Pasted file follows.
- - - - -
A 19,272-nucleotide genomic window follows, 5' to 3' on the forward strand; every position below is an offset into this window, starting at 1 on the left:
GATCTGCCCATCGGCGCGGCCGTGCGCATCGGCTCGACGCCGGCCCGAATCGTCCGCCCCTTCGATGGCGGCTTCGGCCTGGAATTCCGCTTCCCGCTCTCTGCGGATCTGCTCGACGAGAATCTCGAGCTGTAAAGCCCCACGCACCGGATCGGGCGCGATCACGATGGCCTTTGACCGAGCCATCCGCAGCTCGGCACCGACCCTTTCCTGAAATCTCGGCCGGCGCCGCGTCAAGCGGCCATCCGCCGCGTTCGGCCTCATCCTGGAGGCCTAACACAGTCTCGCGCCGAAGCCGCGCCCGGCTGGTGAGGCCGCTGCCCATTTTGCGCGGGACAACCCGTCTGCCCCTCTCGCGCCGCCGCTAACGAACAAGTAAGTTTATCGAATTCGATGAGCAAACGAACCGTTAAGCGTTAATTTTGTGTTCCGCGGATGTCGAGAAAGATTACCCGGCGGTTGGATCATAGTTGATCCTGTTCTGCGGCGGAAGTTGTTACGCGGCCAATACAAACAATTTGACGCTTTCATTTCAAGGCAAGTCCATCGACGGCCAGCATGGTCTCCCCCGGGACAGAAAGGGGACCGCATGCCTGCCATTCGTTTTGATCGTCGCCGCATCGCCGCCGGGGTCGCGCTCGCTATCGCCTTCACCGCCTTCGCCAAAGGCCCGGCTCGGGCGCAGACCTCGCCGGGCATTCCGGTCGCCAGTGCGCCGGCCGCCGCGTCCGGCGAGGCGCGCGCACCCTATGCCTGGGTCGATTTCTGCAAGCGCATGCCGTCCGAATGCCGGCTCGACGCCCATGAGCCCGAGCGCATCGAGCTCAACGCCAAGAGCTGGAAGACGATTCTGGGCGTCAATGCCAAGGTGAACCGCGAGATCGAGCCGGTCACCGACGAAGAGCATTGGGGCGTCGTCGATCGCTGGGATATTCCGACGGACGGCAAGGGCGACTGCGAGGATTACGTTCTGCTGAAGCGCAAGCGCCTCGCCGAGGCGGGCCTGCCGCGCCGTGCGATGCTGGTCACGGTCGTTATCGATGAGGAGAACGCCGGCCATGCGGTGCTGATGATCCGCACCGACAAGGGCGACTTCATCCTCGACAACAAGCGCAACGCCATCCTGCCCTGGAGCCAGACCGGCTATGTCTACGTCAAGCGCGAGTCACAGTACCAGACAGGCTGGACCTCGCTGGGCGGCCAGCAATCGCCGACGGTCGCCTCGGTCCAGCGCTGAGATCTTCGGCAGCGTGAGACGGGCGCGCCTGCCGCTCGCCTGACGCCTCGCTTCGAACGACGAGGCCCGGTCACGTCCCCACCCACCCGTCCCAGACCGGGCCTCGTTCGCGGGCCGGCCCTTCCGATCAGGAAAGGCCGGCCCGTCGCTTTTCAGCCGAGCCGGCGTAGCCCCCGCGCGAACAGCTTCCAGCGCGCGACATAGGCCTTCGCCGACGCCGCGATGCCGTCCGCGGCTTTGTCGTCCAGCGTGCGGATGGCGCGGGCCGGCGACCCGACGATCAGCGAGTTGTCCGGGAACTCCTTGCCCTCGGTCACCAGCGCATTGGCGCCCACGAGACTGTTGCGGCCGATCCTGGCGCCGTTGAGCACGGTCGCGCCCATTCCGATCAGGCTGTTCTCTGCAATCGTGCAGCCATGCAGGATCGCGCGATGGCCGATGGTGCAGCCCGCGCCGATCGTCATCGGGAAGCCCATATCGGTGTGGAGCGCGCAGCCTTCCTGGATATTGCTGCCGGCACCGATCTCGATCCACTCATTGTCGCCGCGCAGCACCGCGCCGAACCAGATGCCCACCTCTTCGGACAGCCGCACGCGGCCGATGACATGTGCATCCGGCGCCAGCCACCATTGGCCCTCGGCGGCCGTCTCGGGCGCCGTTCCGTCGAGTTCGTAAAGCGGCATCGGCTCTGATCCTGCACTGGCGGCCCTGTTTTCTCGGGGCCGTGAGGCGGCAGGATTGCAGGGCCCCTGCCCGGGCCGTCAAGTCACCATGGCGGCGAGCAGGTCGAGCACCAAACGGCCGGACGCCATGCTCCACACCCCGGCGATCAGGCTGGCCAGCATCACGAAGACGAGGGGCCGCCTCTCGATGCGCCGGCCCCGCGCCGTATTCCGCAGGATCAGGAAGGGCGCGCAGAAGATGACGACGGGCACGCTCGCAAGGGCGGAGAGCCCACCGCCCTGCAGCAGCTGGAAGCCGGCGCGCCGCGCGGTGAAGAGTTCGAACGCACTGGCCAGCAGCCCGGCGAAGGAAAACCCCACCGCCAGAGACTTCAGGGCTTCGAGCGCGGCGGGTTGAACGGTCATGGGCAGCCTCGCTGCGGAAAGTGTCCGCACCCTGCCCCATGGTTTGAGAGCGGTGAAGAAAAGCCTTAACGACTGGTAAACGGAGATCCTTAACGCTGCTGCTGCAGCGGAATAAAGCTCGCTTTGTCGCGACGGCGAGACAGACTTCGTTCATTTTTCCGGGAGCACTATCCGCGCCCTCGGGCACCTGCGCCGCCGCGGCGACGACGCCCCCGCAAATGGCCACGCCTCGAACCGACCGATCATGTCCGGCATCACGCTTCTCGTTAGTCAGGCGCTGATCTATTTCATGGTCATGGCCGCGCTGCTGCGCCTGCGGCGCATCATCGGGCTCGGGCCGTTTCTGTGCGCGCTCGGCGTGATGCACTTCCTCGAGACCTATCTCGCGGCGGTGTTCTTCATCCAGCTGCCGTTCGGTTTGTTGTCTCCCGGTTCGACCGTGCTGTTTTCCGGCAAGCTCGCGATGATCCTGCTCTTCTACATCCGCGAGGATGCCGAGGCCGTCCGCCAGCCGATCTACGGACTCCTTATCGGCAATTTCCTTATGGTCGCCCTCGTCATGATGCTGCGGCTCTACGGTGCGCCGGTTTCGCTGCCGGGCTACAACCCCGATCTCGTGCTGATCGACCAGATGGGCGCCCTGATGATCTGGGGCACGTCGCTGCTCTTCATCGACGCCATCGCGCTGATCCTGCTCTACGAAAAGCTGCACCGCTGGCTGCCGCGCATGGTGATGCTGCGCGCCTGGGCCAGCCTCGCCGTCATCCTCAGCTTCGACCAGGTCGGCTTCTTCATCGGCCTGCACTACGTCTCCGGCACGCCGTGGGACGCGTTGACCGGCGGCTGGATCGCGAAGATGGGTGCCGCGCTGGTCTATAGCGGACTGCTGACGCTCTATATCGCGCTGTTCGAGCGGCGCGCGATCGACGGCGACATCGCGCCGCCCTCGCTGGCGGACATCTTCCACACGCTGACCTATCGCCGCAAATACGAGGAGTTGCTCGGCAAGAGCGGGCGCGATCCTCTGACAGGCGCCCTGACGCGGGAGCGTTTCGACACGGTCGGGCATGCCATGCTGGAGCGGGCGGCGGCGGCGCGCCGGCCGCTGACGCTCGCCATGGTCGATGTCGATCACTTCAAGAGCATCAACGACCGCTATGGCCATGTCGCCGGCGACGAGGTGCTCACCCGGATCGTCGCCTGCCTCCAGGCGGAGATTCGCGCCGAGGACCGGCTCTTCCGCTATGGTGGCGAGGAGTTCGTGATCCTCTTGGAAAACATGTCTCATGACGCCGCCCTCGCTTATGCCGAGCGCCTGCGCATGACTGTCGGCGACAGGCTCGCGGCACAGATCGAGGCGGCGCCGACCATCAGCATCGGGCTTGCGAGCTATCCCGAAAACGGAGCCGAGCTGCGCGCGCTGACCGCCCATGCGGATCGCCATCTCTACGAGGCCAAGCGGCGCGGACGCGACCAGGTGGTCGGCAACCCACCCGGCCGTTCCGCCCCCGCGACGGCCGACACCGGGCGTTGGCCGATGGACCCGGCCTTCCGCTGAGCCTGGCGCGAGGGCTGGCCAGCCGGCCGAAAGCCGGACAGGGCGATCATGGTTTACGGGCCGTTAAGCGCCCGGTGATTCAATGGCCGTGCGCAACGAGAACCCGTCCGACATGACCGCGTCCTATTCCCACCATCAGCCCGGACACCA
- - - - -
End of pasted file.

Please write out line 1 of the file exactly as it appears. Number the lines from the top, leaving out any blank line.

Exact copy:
A 19,272-nucleotide genomic window follows, 5' to 3' on the forward strand; every position below is an offset into this window, starting at 1 on the left: